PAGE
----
An Interview with Kieran Lynn

Playwright Kieran Lynn was kind enough to grant us an interview to give our audience some insight into his work. Find out what he had to say below.

Despite its light-hearted tone, An Incident at the Border addresses some very real and scary issues that we currently face. Were you motivated to write the play by a single real-world moment or incident?


No I wasn't, although I had spent some time in Eastern Europe, and so the drawing and re-drawing of borders around there was probably what first caught my eye. Although when I started to do a little research, and even since I wrote the play, I've been surprised by how prevalent this issue is worldwide.


All three characters are very recognisable and indeed relatable. Are they based on people you know and do you have a favourite?


They weren't based directly on real people, although it's very possible that I took things from people I know without knowing I was taking them. In terms of a favourite, I've never really thought about it, there are parts of all of them that I like and that I dislike. My favourite quality is determination, which I think is best presented in Olivia, so I will say her for now. 



Reiver and Arthur both have a slightly child-like relationship with the weapons they are issued, and the idea of warfare in general. Is the world's increasingly casual relationship with violence something that concerns you and your writing?


I think it concerns me more as a person than as a writer. Violence is not something that I deal with particularly often in my work, though obviously it is a large part of contemporary life. My hope is that this play is far removed from every day life, and that decisions to use violence or war are taken with far more sincerity than any of the characters in this play are capable of. That doesn't always seem to be the case though!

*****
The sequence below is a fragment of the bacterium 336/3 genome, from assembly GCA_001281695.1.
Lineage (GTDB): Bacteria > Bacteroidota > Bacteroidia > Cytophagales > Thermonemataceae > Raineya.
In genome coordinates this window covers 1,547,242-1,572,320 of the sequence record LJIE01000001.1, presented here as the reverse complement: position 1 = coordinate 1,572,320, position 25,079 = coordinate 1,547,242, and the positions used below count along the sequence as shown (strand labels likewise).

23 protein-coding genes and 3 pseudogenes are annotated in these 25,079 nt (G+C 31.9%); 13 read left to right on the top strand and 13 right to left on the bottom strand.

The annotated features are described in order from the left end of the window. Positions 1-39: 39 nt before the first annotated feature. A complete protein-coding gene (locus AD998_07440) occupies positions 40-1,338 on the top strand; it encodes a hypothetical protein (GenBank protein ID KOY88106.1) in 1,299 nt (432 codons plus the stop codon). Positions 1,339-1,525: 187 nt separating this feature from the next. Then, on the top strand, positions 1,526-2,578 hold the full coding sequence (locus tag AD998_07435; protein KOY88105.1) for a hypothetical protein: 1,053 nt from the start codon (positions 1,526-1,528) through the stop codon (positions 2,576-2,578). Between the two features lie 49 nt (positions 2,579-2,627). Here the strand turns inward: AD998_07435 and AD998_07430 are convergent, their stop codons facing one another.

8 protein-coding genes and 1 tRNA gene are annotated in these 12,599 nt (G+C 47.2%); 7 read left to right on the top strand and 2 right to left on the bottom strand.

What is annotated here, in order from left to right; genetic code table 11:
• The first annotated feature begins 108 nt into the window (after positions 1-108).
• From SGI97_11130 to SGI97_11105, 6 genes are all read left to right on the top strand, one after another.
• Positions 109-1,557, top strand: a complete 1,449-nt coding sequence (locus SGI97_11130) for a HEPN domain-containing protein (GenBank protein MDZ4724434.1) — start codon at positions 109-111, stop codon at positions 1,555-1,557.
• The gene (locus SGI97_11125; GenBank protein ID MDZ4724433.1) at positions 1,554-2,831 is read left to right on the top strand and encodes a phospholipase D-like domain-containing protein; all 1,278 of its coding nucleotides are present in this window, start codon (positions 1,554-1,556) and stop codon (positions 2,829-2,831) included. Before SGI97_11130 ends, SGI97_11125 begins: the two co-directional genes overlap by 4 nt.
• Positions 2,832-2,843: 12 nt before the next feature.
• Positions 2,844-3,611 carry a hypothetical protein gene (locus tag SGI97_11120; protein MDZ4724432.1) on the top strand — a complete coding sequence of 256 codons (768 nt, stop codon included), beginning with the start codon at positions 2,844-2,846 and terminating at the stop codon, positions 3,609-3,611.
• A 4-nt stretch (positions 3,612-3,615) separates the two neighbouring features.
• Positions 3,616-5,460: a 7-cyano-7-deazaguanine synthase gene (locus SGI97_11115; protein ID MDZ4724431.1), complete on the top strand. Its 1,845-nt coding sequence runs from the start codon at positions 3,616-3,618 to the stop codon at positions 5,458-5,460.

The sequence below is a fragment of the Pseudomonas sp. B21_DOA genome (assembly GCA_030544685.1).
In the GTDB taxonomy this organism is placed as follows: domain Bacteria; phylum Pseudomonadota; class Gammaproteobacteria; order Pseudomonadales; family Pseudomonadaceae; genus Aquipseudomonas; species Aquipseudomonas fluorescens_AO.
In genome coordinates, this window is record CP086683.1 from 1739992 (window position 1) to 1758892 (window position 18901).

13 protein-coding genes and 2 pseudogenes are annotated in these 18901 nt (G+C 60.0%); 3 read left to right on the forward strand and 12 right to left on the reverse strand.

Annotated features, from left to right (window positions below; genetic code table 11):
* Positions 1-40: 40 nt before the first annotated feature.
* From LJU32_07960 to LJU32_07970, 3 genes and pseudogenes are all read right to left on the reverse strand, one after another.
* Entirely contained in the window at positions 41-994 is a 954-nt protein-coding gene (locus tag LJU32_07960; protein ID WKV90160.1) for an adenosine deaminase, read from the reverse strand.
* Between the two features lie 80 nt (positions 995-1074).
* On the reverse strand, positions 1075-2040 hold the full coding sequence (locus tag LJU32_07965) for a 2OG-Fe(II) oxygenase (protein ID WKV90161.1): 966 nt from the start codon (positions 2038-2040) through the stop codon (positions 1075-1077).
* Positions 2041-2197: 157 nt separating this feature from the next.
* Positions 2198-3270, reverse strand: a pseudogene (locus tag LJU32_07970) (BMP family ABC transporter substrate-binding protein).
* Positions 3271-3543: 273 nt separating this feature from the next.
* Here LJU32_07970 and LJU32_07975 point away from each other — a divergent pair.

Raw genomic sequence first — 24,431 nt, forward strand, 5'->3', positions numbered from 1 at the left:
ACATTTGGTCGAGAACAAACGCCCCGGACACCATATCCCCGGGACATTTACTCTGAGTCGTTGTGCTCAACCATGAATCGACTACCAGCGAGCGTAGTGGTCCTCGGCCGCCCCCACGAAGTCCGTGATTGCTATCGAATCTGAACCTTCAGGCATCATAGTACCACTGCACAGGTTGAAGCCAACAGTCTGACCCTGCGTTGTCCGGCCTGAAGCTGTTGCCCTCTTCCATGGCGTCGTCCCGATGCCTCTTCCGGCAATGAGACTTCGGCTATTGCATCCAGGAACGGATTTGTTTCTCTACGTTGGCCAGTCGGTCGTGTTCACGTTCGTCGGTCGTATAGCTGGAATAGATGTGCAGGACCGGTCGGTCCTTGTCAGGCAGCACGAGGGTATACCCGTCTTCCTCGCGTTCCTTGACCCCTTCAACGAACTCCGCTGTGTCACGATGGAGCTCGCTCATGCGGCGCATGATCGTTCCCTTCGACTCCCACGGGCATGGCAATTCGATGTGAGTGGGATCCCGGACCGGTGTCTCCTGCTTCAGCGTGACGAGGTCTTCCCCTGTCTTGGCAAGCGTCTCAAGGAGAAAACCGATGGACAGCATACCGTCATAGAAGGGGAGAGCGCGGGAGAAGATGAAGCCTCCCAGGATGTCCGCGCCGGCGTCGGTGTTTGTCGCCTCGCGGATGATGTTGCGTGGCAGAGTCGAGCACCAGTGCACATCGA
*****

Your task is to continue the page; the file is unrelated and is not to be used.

All three characters offer a different representation of ways in which young people especially engage with politics. Given that it's an election year, would you say you think it is important to 'be involved'?


In general, I think it is probably more important to be informed than involved. Direct involvement is admirable, but for most of us it just isn't something we're prepared to do, but being informed is very important, especially in an election year. There are going to be a lot of promises made and big words spoken over the next few months, and I think it is important not to get swept up in the rhetoric, but rather to examine the past histories of each candidate and see how they behave when they're not trying to win your vote. 


Many thanks to Kieran for granting us this interview. The interview was conducted via email by Lauren Donoghue in April 2015.


Kieran has been a member of the Royal Court Young Writers programme, the Playwrights Studio Scotland mentoring programme and the BBC Sparks Residential Course. Other plays include the Recurring Rise and Fall, An Advert for the Army, A Volunteer from the Audience, Pushing Up Poppies and Bunnies.